Kohut's selfobject needs: Mirroring, idealization and twinship

Date of Award


Document Type

Thesis - ECU Access Only


Edith Cowan University

Degree Name

Professional Doctor of Psychology (Clinical)


School of Psychology


Faculty of Computing, Health and Sciences

First Supervisor

Dr Eyal Gringart

Second Supervisor

Dr Chris Theunissen


The concept of the self remains central to both psychological theory and research. The current study focuses on Kohut‘s self psychology conceptualisation of the self. Kohut (1971, 1977, 1984) developed the theory of self psychology through clinical observations of his patients. Kohut proposed that the developmental selfobject needs of mirroring, idealisation and twinship are crucial to the development of the self. Although there is some empirical support for self psychology, existing studies are limited. Most of the previous studies have not focused on clinical populations or explored selfobject needs. The current study aimed to address the gap in the literature, employing a mixed methodology approach. Quantitative data were collected using the Selfobject Needs Inventory (SONI), Self Psychology Questionnaire (SPQ) and the Hospital Anxiety and Depression Scale (HADS). Qualitative data were collected in the form of in depth interviews. Stage one of the current study explored the reliability and validity of the Selfobject Needs Inventory (SONI) and the Self Psychology Questionnaire (SPQ), which are both measures of selfobject needs. Stage two explored selfobject needs with a clinical sample of patients diagnosed with a mood disorder. The HADS was used to identify participants for inclusion in stage two. The results of stage one provided incremental support for the reliability and validity of the SONI and the SPQ. The results of stage two provided support for Kohut‘s theory of selfobject needs and the impact of interpersonal relationships on the development of the self. Overall, the current study provided support for the SONI and SPQ as measures of selfobject needs and Kohut‘s theory regarding the development of interpersonal and mental health difficulties when selfobject needs are not adequately met.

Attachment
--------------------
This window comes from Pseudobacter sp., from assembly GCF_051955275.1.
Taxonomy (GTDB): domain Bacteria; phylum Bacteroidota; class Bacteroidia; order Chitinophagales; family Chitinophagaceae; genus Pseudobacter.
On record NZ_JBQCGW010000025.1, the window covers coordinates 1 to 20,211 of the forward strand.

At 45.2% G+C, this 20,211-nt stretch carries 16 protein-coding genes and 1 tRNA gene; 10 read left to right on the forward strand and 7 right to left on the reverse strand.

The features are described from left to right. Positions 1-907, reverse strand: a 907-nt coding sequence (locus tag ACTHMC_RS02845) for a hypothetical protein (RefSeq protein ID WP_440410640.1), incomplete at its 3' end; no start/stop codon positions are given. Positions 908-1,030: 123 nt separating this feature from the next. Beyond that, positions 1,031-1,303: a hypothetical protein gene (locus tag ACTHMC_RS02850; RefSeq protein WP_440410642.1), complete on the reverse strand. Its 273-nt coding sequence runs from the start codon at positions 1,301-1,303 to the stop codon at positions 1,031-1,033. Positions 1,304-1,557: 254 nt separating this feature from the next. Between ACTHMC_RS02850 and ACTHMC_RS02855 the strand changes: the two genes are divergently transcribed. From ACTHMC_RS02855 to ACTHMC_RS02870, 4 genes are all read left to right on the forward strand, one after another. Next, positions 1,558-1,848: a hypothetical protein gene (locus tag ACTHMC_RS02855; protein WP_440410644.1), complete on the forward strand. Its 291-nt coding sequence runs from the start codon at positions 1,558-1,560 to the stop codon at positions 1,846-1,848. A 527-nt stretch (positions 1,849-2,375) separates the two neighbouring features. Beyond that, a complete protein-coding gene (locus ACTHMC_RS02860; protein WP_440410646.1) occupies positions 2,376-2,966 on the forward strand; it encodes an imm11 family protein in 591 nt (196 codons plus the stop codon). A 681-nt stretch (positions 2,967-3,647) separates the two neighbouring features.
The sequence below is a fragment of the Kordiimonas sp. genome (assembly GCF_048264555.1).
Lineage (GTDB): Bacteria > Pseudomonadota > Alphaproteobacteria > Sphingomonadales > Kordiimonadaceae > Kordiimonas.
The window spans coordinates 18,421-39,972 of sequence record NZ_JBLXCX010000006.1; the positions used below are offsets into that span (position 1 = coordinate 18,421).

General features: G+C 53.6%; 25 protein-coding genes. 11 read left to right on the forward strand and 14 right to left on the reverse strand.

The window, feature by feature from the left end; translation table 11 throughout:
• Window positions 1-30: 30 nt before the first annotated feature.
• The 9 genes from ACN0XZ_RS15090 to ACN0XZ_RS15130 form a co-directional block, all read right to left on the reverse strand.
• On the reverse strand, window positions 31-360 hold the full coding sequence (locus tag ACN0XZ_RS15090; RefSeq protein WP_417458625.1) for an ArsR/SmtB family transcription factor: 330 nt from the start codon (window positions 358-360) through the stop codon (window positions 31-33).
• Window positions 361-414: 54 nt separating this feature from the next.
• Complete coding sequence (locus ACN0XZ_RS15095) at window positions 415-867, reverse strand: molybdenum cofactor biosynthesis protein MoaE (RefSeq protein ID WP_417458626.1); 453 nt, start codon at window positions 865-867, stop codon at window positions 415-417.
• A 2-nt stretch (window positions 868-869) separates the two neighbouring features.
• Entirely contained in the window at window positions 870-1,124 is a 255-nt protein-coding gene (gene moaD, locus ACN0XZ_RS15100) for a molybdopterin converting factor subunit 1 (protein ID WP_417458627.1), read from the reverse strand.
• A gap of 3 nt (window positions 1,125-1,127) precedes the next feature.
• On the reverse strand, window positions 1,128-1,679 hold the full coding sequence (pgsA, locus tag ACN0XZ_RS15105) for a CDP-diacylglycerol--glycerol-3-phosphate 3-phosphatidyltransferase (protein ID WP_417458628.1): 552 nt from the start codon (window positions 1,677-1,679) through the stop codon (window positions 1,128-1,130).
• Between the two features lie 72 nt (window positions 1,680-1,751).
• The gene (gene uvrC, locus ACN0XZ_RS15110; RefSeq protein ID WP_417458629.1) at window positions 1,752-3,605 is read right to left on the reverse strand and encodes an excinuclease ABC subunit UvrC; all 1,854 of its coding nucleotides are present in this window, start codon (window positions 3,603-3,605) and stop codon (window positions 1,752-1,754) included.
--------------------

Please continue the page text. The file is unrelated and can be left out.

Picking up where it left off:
LCSH Subject Headings

Edith Cowan University. Faculty of Computing, Health and Science -- Dissertations

Self psychology


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